This article describes how an Unconfigure device method works. It also suggests guidelines for programmers writing their own Unconfigure device configuration method.
The Unconfigure method takes an Available device (available for use in the system) to a Defined state (not available for use in the system). All the customized information about the device is retained in the database so that the device can be configured again exactly as it was before.
The actual operations required to make a device defined depend on how the Configure method made the device available in the first place. For example, if the device has a device driver, the Configure method must have loaded a device driver in the kernel and described the device to the driver through a device dependent structure (DDS). Then, the Unconfigure method must tell the driver to delete the device instance and request an unload of the driver.
If the device is an intermediate device, the Unconfigure method must check the states of the child devices. If any child device is in the Available state, the Unconfigure method fails and leaves the device configured. To ensure proper system operation, all child devices must be unconfigured before the parent can be unconfigured.
Although the Unconfigure method checks child devices, it does not check the device dependencies recorded in the Customized Dependency (CuDep) object class. See "Understanding Device Dependencies and Child Devices" in AIX Kernel Extensions and Device Support Programming Concepts.
The Unconfigure method also fails if the device is currently open. In this case, the device driver returns a value for the errno global variable of EBUSY to the Unconfigure method when the method requests the driver to delete the device. The device driver is the only component at that instant that knows the device is open. As in the case of configured child devices, the Unconfigure method fails and leaves the device configured.
When requesting the device driver to terminate the device, the errno global variable values other than EBUSY can be returned. The driver should return ENODEV if it does not know about the device. Under the best circumstances, however, this case should not occur. If ENODEV is returned, the Unconfigure method should unconfigure the device so that the database and device driver are in agreement. If the device driver returns any other errno global value, it deletes any stored characteristics for the specified device instance. The Unconfigure method indicates that the device is unconfigured by setting the state to Defined.
The Unconfigure method does not generally release the major and minor number assignments for a device, or delete the device's special files in the /dev directory.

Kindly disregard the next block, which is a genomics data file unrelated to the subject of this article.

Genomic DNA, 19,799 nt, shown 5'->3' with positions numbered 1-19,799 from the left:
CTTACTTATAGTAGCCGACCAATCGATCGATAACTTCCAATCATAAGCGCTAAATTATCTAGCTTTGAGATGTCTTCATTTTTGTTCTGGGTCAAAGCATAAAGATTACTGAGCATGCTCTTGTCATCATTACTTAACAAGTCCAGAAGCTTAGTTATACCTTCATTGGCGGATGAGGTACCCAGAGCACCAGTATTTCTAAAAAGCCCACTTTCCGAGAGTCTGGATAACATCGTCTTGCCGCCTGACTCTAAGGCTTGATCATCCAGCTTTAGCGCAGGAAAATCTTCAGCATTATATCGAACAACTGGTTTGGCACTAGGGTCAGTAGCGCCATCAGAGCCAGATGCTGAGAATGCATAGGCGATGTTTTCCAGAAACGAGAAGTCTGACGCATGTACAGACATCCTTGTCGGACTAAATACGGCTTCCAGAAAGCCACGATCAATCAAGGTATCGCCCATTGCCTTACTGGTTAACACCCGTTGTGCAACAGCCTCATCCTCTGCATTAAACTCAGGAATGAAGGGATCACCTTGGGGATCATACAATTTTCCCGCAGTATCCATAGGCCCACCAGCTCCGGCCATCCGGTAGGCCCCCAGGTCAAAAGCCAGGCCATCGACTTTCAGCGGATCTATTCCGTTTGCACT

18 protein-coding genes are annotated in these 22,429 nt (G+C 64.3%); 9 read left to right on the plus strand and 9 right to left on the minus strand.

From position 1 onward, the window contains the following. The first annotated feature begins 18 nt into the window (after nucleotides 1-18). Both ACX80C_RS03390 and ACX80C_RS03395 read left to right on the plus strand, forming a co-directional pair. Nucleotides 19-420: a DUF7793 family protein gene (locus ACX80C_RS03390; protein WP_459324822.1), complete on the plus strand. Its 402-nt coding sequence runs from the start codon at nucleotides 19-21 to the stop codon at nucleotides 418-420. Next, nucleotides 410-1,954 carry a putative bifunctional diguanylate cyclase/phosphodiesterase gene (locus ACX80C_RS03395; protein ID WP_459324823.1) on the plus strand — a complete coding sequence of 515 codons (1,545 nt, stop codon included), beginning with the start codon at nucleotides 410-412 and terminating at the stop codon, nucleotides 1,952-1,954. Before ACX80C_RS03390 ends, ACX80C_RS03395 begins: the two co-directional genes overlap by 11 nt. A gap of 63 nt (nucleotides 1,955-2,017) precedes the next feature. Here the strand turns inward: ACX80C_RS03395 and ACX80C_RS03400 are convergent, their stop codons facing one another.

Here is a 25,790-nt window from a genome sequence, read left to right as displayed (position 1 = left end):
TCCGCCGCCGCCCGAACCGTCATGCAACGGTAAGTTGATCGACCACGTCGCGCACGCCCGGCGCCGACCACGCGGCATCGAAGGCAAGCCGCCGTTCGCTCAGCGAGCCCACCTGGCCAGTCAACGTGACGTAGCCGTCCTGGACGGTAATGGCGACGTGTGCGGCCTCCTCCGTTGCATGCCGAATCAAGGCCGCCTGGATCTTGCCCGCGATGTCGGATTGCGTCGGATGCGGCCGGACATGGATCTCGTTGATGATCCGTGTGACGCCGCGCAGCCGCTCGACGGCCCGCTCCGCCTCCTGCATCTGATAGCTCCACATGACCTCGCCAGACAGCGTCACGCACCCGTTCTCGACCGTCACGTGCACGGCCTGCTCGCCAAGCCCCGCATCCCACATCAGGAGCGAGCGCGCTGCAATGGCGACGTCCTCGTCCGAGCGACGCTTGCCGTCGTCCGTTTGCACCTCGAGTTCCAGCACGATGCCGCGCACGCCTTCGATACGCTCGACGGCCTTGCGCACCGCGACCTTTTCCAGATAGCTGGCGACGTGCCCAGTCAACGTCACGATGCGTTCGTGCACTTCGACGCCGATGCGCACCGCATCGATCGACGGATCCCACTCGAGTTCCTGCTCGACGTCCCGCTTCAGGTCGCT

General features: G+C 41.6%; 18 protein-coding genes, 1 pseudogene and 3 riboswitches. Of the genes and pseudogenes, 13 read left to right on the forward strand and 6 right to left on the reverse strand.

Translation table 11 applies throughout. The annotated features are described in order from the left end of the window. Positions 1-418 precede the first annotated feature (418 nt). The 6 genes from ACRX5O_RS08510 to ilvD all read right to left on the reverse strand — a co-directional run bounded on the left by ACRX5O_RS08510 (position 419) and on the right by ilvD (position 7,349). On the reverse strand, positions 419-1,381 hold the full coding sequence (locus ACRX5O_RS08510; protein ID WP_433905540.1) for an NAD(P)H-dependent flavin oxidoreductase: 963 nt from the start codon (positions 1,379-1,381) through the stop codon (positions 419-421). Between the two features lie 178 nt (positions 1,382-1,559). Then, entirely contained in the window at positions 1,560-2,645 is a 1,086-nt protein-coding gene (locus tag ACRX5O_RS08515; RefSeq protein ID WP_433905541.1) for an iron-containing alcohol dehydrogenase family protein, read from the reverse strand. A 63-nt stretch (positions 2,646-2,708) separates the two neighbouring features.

By convention, the first four characters of the name of the Unconfigure method should be ucfg. The remainder of the name (Dev) can be any characters, subject to operating system file-name restrictions, that identify the device or group of devices that use the method.
|-l Name||Identifies the logical name of the device to be unconfigured.|
This list of tasks is intended as a guideline for writing an Unconfigure method. When you write a method for a specific device, some tasks may be omitted. For example, if a device is not an intermediate device or does not have a driver, the method can be written accordingly. The device may have special needs that are not listed in these tasks.
The Unconfigure method must:
If the device has a device driver, the Unconfigure method needs to include the following tasks:
|/usr/include/sysmacros.h||Contains macro definitions.|
Writing a Device Method Overview.
ODM Device Configuration Object Classes.
The mkdev command.
The genmajor subroutine, getminor subroutine, loadext subroutine, odm_initialize subroutine, odm_lock subroutine, sysconfig subroutine.
Writing a Configure Method, Loading A Device Driver, Writing a Define Method.
Customized Devices (CuDv) object class, Predefined Devices (PdDv) object class.
Object Data Manager (ODM) Overview for Programmers in AIX General Programming Concepts: Writing and Debugging Programs.
The Device Dependent Structure (DDS) Overview in AIX Kernel Extensions and Device Support Programming Concepts.
Understanding Device States, Understanding Device Dependencies and Child Devices, Loading a Device Driver in AIX Kernel Extensions and Device Support Programming Concepts.